The story below is about an exhibit coming to the Smithsonian American Art Museum called "The Art of Video Games". This is a great opportunity for all of us to explore the imprecision of language we use when referring to the visual world.
There is a book by the same name that is about the design of the images in video games - the characters, costumes, props, settings, etc. That book should have been called "The Design of Video Games." The exhibit at the American Art Museum isn't about that. The exhibit should be called "Video Games as Art" because they are talking about the whole experience - user participation, sound, story, playability, etc. - and asking "Can a video game be art?"
If a video game isn't art then what could it be? There are four domains of the visual world - visual communication, design, visual culture, and art.
(1) Visual Communication (far left) includes maps, charts, diagrams, scientific illustration, photojournalism, and a variety of visual forms used to communicate ideas and information in a straightforward manner like the drawing of the human skeleton. If someone created a video game intended to teach some facts, for example, it might be considered Visual Communication.
(2) Design (second from left) includes 2D graphic design, 3D product design, 4D spatial design, and 5D experience design as in these fashion designs. The imagery in video games is created by professional designers and the games themselves are created by Experience Designers (interactive designer).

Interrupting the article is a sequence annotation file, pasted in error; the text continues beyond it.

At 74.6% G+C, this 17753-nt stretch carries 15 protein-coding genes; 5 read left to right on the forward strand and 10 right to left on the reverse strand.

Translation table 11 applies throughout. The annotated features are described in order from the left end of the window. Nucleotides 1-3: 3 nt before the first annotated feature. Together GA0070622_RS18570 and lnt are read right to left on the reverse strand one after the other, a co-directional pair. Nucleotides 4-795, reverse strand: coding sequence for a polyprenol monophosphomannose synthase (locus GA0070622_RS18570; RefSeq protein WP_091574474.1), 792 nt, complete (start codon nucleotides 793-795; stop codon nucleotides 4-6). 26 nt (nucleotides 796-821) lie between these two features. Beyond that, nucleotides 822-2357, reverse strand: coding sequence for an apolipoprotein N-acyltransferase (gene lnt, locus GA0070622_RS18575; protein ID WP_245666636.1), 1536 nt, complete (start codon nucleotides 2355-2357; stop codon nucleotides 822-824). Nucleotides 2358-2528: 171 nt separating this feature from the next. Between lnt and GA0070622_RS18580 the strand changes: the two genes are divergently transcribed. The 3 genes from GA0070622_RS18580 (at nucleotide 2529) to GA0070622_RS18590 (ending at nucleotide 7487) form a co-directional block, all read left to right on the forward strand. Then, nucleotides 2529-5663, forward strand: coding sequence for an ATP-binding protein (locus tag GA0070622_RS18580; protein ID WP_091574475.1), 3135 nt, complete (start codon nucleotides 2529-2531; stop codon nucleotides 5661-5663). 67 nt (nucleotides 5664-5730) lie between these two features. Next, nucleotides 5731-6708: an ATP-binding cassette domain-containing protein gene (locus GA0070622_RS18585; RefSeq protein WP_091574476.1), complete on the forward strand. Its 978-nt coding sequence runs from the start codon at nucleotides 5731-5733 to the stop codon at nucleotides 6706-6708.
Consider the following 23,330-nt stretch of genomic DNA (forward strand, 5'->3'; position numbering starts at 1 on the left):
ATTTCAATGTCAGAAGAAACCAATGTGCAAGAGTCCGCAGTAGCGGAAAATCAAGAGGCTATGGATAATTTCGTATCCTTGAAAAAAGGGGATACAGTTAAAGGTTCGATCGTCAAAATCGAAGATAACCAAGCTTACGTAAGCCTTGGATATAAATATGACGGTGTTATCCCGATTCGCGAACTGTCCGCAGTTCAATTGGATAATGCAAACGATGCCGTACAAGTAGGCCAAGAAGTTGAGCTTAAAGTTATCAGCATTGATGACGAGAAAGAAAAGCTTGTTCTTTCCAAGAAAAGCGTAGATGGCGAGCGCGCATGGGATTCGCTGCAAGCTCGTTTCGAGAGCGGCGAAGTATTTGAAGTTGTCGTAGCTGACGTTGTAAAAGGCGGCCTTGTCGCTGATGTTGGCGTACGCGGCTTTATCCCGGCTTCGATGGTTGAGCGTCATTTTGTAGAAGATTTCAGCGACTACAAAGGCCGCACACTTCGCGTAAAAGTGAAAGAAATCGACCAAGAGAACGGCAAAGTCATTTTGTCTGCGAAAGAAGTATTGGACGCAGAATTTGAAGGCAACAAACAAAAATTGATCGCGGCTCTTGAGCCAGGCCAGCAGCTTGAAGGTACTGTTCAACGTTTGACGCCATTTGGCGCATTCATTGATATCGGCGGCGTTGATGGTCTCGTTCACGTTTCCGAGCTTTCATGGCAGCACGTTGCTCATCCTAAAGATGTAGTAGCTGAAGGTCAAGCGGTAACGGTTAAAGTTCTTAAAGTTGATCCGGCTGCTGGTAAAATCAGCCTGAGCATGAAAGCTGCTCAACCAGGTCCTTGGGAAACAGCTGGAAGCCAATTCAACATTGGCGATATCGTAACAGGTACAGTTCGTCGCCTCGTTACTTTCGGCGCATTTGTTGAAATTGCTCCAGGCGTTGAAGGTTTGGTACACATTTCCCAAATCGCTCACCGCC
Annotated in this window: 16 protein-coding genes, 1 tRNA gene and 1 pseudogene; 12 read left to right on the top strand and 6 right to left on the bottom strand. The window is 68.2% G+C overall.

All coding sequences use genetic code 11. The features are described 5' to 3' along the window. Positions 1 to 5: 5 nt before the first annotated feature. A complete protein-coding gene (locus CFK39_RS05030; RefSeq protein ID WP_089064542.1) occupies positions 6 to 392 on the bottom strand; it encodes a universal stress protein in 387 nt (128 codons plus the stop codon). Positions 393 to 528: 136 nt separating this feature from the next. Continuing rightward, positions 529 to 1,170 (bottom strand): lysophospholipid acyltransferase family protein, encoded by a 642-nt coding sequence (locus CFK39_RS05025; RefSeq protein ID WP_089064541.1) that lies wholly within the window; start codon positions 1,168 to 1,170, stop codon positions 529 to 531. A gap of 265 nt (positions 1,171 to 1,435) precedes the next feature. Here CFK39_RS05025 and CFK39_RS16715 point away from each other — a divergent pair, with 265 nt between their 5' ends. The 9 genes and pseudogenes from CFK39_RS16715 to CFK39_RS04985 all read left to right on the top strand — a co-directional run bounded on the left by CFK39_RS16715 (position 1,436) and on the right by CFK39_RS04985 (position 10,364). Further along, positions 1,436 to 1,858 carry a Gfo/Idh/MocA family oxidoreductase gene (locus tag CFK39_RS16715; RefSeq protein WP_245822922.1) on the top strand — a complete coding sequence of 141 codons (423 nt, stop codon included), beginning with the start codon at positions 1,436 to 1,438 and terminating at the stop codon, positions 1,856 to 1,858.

(3) Visual Culture (right) includes folk arts, crafts, vernacular forms, popular culture, mass media and other everyday visual forms like the gnomes people put in their yards. Video games as a whole are part of Visual Culture.
(4) Art (far right) is personal exploration that is unique, rare, and usually challenges contemporary norms like the Cubist work by Picasso which was highly controversial at the time.
Video games generally fall under the domain of Visual Culture because they are designed to be enjoyed for recreational purposes by mass audiences. That's why it seems somehow appropriate to have a place for the public to vote on their favorite video game. The American Art Museum wouldn't have the public vote on their favorite "Art" for fear that they would then have to display the works of Thomas Kinkade.
The creation of video games is done by professional Designers who are hired to create visual solutions for other people. Sometimes architects are hired to design buildings for a video game. Some other designers, like graphic designers, animators, fashion designers, and industrial designers, have found their professional skills useful in the game design world.
If someone (like Matthew Barney) took the video game format and explored it with no intent to garner sales, reach mass audiences, or tell a story, they might be able to create a video game that fits in the domain of "Art". If and when someone does that it still wouldn't mean that all video games are then Art.
The exhibit at the American Art Museum would be more accurately called "Video Games as Visual Culture Created by Designers." As you talk with students about this exhibit try to use the terms "Design" and "Visual Culture" rather than "Art" and see if it clarifies the meaning rather than confuses the four domains of Visual Literacy.